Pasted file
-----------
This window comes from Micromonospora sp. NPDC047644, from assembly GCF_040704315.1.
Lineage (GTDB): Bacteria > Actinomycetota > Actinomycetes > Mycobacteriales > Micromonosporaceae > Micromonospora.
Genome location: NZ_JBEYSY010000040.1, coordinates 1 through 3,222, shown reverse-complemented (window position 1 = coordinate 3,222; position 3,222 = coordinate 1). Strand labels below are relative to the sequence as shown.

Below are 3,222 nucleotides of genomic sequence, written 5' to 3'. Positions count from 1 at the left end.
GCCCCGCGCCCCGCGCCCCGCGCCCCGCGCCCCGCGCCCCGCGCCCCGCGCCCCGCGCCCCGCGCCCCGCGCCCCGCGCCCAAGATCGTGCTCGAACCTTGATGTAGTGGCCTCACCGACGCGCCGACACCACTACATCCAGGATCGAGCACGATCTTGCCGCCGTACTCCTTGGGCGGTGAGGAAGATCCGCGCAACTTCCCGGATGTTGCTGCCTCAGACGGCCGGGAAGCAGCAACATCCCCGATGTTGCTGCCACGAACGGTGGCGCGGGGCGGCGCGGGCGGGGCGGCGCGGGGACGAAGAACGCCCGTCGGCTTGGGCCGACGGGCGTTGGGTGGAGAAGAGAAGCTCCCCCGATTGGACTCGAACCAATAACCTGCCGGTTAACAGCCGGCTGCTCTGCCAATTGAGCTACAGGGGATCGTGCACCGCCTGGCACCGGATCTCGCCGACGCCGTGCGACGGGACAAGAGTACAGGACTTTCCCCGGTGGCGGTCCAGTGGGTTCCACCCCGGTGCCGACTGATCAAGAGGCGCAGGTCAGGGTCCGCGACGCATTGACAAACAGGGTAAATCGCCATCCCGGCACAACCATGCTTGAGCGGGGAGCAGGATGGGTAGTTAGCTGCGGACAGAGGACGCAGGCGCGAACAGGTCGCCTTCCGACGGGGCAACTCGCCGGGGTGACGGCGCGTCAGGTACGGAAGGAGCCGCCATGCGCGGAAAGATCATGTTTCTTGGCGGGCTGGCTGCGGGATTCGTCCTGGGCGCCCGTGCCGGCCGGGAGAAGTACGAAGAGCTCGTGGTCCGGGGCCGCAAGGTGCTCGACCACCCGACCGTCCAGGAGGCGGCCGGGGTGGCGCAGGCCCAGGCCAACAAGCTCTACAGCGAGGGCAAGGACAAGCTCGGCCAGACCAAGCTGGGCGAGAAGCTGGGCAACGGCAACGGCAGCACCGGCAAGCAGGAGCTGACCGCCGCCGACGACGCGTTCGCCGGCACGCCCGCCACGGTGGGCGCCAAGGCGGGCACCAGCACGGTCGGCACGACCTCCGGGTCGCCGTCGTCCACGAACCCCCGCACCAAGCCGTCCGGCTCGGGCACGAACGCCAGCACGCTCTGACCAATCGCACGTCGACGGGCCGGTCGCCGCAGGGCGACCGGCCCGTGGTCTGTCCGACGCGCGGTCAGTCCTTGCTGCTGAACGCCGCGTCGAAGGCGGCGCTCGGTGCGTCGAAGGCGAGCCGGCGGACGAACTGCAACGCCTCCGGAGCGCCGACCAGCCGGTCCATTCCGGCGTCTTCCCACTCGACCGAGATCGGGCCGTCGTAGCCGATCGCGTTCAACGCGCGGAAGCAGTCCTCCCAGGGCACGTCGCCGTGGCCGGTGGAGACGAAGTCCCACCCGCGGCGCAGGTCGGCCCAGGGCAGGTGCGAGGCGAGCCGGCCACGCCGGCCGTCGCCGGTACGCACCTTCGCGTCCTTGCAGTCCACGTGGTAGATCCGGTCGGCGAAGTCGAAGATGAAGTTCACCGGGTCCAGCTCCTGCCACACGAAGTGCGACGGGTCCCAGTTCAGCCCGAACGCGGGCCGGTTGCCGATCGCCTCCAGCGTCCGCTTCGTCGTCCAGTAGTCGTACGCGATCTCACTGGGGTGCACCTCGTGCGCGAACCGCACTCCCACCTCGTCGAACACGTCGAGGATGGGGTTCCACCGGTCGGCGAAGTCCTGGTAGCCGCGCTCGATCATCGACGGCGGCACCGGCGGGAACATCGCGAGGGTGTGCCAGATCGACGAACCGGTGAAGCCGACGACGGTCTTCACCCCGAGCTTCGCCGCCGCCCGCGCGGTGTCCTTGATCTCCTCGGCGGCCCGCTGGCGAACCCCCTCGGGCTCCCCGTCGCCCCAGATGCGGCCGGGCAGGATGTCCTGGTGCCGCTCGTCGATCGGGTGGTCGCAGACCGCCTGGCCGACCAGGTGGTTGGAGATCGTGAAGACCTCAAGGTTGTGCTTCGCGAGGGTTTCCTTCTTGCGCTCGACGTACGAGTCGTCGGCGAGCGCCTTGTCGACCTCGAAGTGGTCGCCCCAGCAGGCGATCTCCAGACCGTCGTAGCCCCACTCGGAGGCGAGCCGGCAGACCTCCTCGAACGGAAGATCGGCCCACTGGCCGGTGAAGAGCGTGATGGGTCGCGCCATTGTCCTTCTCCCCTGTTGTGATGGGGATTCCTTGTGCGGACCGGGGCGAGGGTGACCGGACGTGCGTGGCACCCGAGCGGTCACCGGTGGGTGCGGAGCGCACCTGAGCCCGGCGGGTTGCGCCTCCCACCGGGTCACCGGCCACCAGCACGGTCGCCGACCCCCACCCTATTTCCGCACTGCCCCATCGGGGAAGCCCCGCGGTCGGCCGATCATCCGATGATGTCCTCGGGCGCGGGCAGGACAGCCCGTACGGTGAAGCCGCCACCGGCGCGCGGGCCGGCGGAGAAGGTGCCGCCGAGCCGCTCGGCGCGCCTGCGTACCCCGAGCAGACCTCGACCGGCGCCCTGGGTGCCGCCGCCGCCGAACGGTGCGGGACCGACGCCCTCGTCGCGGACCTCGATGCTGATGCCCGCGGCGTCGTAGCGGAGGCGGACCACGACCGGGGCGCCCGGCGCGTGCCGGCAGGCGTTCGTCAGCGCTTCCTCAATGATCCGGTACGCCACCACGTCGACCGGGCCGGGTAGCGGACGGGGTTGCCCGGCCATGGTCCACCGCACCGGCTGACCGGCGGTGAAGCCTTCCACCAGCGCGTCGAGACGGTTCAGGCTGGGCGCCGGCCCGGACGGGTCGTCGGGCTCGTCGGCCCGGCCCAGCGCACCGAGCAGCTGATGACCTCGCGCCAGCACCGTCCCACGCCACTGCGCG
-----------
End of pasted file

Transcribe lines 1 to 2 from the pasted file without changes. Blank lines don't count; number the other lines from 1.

This window comes from Micromonospora sp. NPDC047644, from assembly GCF_040704315.1.
Lineage (GTDB): Bacteria > Actinomycetota > Actinomycetes > Mycobacteriales > Micromonosporaceae > Micromonospora.